Since 2021, Sibelga has been installing "smart" LEDs on its public lighting network. Remote controlled and able to communicate on their operating status in real time, smart lights are revolutionising public lighting management.

By early 2024, almost 17,000 bulbs out of a total 90,000 had already been replaced, representing around 20% of the lighting in the Brussels-Capital Region. And the pace is increasing, at a rate of 8,500 lights a year. There is a clear objective of 100% smart LED lighting by 2030.

Smart LED lighting not only delivers significant energy savings, it also improves the quality of city lighting. This step forward contributes to the safety and well-being of all Brussels residents.

The energy transition requires better management of all the available resources, including public lighting.

Inne Mertens, Managing Director of Sibelga

Connected lights

Smart lights are equipped with what we call a controller. It is a small cylindrical box about 8 cm in diameter that communicates and receives information. Most of the time, this small sensor is positioned directly above the light and is therefore virtually invisible from the ground. 

Controllers communicate either via existing GSM networks (4G), or via a radio frequency network. In the latter case, an antenna must be installed to relay data to and from the controller.

It should be noted that they communicate only when they are working. In other words, for a few minutes in the evening and at night. All the lighting managed by Sibelga is completely switched off during the day!

Sustainable resource management

Unlike in the past, when management was more global (by district, for example), remote-controlled lighting allows the precise adjustment of each light. Dimming allows us to adapt light intensity to the needs of each zone.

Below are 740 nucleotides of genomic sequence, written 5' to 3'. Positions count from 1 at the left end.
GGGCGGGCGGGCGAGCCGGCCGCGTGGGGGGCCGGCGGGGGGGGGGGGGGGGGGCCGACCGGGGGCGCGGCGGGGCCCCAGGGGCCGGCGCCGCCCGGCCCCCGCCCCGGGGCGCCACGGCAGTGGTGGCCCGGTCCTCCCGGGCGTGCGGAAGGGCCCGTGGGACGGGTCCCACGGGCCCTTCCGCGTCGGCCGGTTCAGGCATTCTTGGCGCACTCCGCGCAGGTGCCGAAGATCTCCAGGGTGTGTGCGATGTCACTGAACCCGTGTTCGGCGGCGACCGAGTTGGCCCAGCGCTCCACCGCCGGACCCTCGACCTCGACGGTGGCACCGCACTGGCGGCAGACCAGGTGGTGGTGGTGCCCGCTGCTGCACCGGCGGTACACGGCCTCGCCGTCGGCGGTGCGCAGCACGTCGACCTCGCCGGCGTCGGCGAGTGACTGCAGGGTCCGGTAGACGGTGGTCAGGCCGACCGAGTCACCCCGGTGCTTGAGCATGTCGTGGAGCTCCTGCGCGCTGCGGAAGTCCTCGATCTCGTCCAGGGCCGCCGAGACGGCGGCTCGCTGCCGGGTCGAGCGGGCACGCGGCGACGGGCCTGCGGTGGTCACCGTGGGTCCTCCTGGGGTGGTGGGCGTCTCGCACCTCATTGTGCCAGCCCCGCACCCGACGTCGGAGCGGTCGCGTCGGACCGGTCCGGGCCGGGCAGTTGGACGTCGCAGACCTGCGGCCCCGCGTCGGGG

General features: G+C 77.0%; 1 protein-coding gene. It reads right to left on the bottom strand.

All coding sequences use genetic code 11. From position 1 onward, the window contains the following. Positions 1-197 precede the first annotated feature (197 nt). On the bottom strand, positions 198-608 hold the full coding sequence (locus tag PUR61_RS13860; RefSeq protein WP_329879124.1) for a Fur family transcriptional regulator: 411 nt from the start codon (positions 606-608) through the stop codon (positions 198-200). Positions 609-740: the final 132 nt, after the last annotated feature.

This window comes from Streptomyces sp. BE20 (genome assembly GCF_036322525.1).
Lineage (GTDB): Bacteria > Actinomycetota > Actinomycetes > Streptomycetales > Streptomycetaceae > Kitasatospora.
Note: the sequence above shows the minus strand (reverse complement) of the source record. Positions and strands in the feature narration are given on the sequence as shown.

For example, lights can be dimmed between 10pm and 6am other than at pedestrian crossings and high-traffic areas. Fine-tuning to the millimetre can generate up to 10% additional savings.

Sensors can also be used to adapt light intensity to the movement of pedestrians and cyclists in real time. A pilot experiment is being carried out in Molenbeek.

By switching to LEDs and fine-tuning the programming of each light, Sibelga is aiming to save 35% of the energy consumed by municipal street lighting by 2030. The savings for the 19 municipalities would be in the region of 3,600,000 euros per year, with a reduction of around 3,660 tonnes of CO2 per year.

A circular approach

We are implementing a targeted replacement approach to accelerate the installation of smart LEDs while controlling the costs inherent in light replacement.

This approach consists of preserving the light's outer casing and replacing only the part that incorporates the bulb. Retrofitting is the preferred solution for older lights, given their historical value and the much higher cost of new fittings.

This is the case, for example, on Place Royale, where the period lights are gradually being transformed with connected LEDs.

Digital mapping

We are also constantly working to improve the management of street lighting outages. We have now digitally mapped the entire street lighting network, lamp by lamp. The entire fault tracking and resolution chain has also been digitised.

  • Faults can be detected automatically by smart lights.
  • A new application allows you to report faults in detail.
  • Our technicians are directly informed on their tablet of any problem.
  • Improved integration with the FixMyStreet.Brussels platform facilitates communication with municipalities and the Region.